Installing open-source image manipulation software to MS Windows

Friend and fellow blogger Chris Walton (Philocrites) noted in a recent posting about blog images,

I don’t actually use any [images] on my blog, though, because I don’t own any photo manipulation software and have never figured out how to install the Open Source one you’ve mentioned.

Let’s fix that. The software in question is called The GIMP, meaning GNU Image Manipulation Program. I use it for everything. I even used it last night to trim some “paint chips” for PeaceBang. And since I suspect I’ll be learning more tricks, I’ll be blogging about that later, too.

First, for all of you Windows users out there, if this whole concept is unfamiliar, you probably don’t have the runtime environment — GTK +2 Runtime Environment — The GIMP needs. Go to this site and pick out the version of GTK +2 you need.: Windows 2000 and newer or Windows 98/ME and older. Click on the appropriate download link and “save to disk.” This is a zipped filed, you need to unextract it. There are open source options here and leave a comment if I need to write about that. But a good action would be to right-click on the file you downloaded and see if there is an “extract here” or similiar function. Do it.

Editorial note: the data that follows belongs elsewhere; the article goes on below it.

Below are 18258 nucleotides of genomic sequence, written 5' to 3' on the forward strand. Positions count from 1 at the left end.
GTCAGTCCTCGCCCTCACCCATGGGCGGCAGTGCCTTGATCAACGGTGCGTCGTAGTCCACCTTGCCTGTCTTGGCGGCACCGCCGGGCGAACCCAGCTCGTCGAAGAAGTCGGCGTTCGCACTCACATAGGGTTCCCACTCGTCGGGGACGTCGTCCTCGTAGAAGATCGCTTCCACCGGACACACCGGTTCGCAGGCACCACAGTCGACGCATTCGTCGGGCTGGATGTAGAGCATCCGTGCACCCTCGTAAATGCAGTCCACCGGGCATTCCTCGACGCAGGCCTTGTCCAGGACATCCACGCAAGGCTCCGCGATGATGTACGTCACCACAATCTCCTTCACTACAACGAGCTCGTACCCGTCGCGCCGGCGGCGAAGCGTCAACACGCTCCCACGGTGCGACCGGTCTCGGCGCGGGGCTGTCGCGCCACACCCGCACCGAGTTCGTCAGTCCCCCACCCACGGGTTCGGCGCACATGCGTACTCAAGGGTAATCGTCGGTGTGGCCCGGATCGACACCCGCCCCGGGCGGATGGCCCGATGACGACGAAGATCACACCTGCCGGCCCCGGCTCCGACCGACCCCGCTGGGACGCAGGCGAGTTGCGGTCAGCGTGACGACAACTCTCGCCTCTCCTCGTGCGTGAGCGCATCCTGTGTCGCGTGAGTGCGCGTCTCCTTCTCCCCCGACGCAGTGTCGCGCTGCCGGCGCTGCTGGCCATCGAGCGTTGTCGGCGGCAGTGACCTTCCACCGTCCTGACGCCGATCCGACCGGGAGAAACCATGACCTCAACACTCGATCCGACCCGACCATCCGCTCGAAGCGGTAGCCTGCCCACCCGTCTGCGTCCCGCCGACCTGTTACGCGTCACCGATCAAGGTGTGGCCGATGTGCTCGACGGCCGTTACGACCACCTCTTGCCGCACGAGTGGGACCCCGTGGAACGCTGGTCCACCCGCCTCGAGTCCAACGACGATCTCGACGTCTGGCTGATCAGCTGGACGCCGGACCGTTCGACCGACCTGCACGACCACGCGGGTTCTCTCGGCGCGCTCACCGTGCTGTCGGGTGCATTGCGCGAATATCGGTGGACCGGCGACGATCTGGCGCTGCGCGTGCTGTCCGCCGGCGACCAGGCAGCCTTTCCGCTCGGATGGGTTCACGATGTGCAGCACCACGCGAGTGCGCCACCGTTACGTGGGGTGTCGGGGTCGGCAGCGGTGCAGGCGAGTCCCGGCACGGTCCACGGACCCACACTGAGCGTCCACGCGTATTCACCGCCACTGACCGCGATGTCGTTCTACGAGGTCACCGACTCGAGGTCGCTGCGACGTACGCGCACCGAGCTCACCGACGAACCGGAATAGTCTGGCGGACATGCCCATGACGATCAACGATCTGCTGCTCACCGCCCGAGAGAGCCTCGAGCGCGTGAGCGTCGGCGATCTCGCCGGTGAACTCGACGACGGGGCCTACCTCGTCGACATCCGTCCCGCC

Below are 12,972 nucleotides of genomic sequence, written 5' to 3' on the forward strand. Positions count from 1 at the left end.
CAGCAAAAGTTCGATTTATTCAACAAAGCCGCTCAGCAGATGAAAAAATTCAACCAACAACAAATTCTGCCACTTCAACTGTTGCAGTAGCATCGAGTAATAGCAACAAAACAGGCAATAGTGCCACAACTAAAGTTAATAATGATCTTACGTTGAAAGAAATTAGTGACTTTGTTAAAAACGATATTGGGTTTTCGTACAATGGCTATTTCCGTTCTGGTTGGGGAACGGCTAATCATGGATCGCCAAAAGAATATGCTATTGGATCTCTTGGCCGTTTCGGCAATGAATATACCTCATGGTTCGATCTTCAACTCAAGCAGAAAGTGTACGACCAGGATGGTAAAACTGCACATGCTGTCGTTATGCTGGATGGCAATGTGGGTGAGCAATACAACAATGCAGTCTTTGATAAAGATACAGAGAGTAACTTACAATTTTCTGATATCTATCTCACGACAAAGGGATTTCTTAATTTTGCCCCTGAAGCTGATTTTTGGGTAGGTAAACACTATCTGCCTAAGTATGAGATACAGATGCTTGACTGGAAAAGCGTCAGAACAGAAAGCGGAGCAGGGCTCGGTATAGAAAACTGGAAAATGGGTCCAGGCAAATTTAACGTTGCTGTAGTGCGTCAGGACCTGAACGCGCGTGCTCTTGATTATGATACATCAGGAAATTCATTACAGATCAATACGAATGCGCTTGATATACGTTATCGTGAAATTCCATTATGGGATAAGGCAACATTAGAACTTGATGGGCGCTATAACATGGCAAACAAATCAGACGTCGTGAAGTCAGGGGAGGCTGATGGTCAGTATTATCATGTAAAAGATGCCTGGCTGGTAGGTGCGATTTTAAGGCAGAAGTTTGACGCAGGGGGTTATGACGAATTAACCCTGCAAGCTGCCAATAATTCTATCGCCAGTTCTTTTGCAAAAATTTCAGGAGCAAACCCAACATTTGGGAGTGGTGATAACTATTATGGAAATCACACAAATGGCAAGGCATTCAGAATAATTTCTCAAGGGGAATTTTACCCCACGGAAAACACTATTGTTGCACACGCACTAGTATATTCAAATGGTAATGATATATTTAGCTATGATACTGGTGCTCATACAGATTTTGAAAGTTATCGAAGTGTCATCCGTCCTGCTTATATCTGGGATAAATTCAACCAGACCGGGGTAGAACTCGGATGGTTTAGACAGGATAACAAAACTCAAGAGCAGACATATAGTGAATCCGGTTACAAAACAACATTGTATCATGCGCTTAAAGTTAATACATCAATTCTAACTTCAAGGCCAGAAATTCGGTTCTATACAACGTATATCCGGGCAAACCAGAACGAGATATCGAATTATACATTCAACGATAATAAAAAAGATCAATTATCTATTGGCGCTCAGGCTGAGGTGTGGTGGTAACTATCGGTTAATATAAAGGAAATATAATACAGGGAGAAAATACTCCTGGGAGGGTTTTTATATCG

A file ending . . . .setup.exe will be extracted from the zip. Double-click it to install. (I don’t know exactly what the steps are because, uh, I don’t do Windows.)

Now go back to the same page you got the GTK +2 and download The GIMP for Windows, version 2.2.14 as of this writing. You won’t even have to extract this one. Just download and click the resulting file to install. I’ve found the defaults to be pretty right-on for The GIMP.

Now, if you have dialup, these files may take a long time to download. Other than that, I’ve found the process pretty straightforward.

If you, Dear Readers, try this please share a comment. This is a quick and dirty pre-breakfast tutorial, so I might have left out some details.

By Scott Wells

Scott Wells, 46, is a Universalist Christian minister doing Universalist theology and church administration hacks in Washington, D.C.


  1. It looks like if you have your MacOS install disc, and can install from it, you can grab The GIMP for Mac here. You want the first download — the .dmg — as the others are for developers. (The source codes must be released in open source projects.)

    Looks pretty straightforward.

  2. I would think iPhoto would help the Macophiles some. But I live and breathe Photoshop (on Mac and PC). If I weren’t so spoiled by having the latest and greatest Photoshop bought for me, I’d purchase Photoshop Elements. It’s got all the commands I use routinely.

  3. iPhoto has really inexact cropping tools, and you can’t save as gifs or specify dots-per-inch and other good things like that. I do use it and the Nikon PictureProject software that came with my camera. (All the images on my blog are either snapshots managed with Flickr, book covers from Amazon, or Creative Commons-licensed icons and so on.) And, alas, Photoshop is too expensive for home use.

  4. While not open-source (and I do blog to promote it) I have a soft spot for the distributed way Google tools work. Would Picasa be of use? The Linux version runs with Wine (a way to use MS products on Linux, so not a native port) which is usually more trouble than its worth, or I would test run it for the readership.

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